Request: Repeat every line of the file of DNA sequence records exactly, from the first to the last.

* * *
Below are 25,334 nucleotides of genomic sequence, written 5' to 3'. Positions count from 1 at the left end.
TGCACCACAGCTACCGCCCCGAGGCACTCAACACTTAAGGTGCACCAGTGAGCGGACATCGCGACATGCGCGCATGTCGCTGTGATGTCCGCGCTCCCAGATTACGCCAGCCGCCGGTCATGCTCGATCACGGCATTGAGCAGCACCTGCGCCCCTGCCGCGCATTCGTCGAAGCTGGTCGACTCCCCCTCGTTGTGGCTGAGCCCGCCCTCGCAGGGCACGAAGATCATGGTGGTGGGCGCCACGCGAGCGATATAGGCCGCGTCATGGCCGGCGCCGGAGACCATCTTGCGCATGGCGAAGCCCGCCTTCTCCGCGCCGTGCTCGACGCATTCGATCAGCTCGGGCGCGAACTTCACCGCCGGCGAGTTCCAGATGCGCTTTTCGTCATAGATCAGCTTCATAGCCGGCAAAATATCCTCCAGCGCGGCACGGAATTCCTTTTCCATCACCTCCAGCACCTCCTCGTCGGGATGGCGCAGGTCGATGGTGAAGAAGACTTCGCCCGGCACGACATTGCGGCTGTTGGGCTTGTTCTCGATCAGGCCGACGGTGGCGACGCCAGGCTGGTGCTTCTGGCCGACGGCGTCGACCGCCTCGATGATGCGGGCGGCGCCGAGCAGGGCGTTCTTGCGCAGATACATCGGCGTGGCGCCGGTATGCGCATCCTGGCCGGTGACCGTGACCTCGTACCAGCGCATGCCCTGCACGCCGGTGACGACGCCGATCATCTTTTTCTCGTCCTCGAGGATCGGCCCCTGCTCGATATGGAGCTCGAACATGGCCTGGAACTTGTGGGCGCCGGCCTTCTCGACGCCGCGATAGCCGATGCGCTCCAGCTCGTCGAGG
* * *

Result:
Below are 25,334 nucleotides of genomic sequence, written 5' to 3'. Positions count from 1 at the left end.
TGCACCACAGCTACCGCCCCGAGGCACTCAACACTTAAGGTGCACCAGTGAGCGGACATCGCGACATGCGCGCATGTCGCTGTGATGTCCGCGCTCCCAGATTACGCCAGCCGCCGGTCATGCTCGATCACGGCATTGAGCAGCACCTGCGCCCCTGCCGCGCATTCGTCGAAGCTGGTCGACTCCCCCTCGTTGTGGCTGAGCCCGCCCTCGCAGGGCACGAAGATCATGGTGGTGGGCGCCACGCGAGCGATATAGGCCGCGTCATGGCCGGCGCCGGAGACCATCTTGCGCATGGCGAAGCCCGCCTTCTCCGCGCCGTGCTCGACGCATTCGATCAGCTCGGGCGCGAACTTCACCGCCGGCGAGTTCCAGATGCGCTTTTCGTCATAGATCAGCTTCATAGCCGGCAAAATATCCTCCAGCGCGGCACGGAATTCCTTTTCCATCACCTCCAGCACCTCCTCGTCGGGATGGCGCAGGTCGATGGTGAAGAAGACTTCGCCCGGCACGACATTGCGGCTGTTGGGCTTGTTCTCGATCAGGCCGACGGTGGCGACGCCAGGCTGGTGCTTCTGGCCGACGGCGTCGACCGCCTCGATGATGCGGGCGGCGCCGAGCAGGGCGTTCTTGCGCAGATACATCGGCGTGGCGCCGGTATGCGCATCCTGGCCGGTGACCGTGACCTCGTACCAGCGCATGCCCTGCACGCCGGTGACGACGCCGATCATCTTTTTCTCGTCCTCGAGGATCGGCCCCTGCTCGATATGGAGCTCGAACATGGCCTGGAACTTGTGGGCGCCGGCCTTCTCGACGCCGCGATAGCCGATGCGCTCCAGCTCGTCGAGG